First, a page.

The problem we had was that we didn’t want to win if it meant having to put up with any form of apparent dishonesty. Now some may decry this as symptomatic of a nation that is now unlikely to win things and therefore resorts to taking a moral high ground, and they may be right, but I prefer to think that at the heart of the British still pulses a nobility that demands integrity, hard work, and a belief in honour – maybe the Protestant work ethic stills runs in our veins?

So, as the world cup final progressed and the Dutch set about their dastardly plan, I felt a stirring in my heart and before long I could think of no greater injustice in the world than these cynical assassins winning the final. By the end I was desperate to see them win and when the goal flew in with only a handful of minutes of extra time remaining I cheered as if my own country had bagged the winner. Oddly enough the Dutch complained about a foul that had occurred in the build up to the goal, but that only made the whole thing sweeter – they had drawn their swords and then been destroyed by their own weapons. Beautiful.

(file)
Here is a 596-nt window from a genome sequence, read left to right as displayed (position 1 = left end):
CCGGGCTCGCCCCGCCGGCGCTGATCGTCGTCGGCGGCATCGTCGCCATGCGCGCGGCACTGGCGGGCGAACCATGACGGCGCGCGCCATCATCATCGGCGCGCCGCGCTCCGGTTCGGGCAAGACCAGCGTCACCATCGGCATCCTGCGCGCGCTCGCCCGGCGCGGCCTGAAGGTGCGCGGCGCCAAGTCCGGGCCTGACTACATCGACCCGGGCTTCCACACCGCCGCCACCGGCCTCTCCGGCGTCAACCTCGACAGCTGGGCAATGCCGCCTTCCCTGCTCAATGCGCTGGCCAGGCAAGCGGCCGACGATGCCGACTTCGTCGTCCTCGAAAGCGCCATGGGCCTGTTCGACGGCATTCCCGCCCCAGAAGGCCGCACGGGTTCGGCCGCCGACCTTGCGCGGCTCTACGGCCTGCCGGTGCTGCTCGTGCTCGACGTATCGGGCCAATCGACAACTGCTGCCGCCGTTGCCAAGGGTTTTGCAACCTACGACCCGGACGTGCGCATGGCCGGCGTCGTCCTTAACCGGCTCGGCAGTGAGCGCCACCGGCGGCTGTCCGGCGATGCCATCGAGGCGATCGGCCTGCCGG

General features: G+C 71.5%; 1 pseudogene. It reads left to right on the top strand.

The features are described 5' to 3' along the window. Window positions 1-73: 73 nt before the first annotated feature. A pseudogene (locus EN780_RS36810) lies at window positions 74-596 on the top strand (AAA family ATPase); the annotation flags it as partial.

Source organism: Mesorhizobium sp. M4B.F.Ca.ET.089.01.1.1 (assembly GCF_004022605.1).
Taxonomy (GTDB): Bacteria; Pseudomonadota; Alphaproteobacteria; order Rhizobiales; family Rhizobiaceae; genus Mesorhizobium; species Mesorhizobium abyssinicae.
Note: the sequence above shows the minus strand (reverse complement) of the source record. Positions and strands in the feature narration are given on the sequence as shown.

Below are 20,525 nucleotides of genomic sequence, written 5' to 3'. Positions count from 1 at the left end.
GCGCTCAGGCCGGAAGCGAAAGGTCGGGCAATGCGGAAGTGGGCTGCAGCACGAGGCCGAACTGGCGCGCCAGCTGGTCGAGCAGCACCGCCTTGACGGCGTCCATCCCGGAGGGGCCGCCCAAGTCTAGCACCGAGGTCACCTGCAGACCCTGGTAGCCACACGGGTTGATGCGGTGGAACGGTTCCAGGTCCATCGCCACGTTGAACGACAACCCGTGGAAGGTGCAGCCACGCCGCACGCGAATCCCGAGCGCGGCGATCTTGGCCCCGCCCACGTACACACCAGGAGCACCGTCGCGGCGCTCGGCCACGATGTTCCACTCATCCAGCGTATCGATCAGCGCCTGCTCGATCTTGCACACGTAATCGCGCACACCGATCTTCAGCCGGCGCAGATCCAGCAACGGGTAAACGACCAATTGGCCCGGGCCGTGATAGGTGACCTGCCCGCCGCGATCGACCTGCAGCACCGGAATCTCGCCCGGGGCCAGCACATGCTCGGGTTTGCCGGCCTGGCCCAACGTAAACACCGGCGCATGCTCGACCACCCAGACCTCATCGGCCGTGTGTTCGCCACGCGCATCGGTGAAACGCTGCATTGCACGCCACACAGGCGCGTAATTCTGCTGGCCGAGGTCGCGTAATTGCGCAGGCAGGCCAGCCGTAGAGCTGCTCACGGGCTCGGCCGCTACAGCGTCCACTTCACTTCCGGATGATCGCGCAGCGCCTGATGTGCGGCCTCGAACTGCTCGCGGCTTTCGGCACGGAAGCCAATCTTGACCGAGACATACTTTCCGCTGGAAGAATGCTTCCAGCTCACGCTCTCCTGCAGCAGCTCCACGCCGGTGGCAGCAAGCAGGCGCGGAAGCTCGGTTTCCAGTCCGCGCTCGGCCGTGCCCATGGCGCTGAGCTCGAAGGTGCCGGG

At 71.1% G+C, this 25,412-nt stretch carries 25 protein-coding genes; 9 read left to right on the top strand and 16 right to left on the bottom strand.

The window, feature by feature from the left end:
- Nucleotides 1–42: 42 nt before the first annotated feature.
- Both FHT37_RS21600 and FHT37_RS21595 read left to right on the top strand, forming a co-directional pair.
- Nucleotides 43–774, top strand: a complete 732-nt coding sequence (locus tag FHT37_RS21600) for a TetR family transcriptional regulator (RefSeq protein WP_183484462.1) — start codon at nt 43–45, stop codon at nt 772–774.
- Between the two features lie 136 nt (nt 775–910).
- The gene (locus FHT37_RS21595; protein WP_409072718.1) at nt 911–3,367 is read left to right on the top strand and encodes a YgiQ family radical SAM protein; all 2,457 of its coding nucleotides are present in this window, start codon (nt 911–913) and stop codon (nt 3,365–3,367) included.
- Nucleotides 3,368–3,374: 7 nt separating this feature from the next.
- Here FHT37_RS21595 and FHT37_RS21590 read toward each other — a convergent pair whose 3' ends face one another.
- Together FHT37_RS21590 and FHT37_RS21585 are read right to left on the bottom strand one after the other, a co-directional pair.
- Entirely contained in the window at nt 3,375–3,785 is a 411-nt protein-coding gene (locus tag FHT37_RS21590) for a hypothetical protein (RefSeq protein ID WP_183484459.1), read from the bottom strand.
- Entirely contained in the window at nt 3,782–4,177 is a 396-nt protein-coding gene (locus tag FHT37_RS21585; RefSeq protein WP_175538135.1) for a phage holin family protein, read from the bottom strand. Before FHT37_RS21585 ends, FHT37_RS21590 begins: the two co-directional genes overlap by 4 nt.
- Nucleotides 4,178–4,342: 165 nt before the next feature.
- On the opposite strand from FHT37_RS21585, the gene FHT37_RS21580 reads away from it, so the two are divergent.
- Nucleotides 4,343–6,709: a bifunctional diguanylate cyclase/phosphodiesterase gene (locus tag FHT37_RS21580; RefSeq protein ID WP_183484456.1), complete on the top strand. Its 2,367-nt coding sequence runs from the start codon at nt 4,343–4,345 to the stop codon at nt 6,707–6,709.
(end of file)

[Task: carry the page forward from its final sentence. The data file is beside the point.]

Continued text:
So, although the England team were already on their summer holidays when this struggle for justice was unfolding, at least we were there in a more ethereal sense. I’ll claim a moral victory, in lieu of an actual one happening anytime in the next 20 years…

The old enemy…


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The World Cup has kicked off in South Africa this week and England started with their usual stumbling drunkard style of play that resulted in a 1-1 draw with the United States. Of course the nation is now convinced that the team will crash to a humiliating defeat against the first decent side they come up against, causing the pound to fail, the overthrow of the monarchy by Vikings (again!), and the immediate sinking of Britain – only for it to pass into mythical legend alongside Atlantis and Luxembourg (what do you mean it’s a real place?).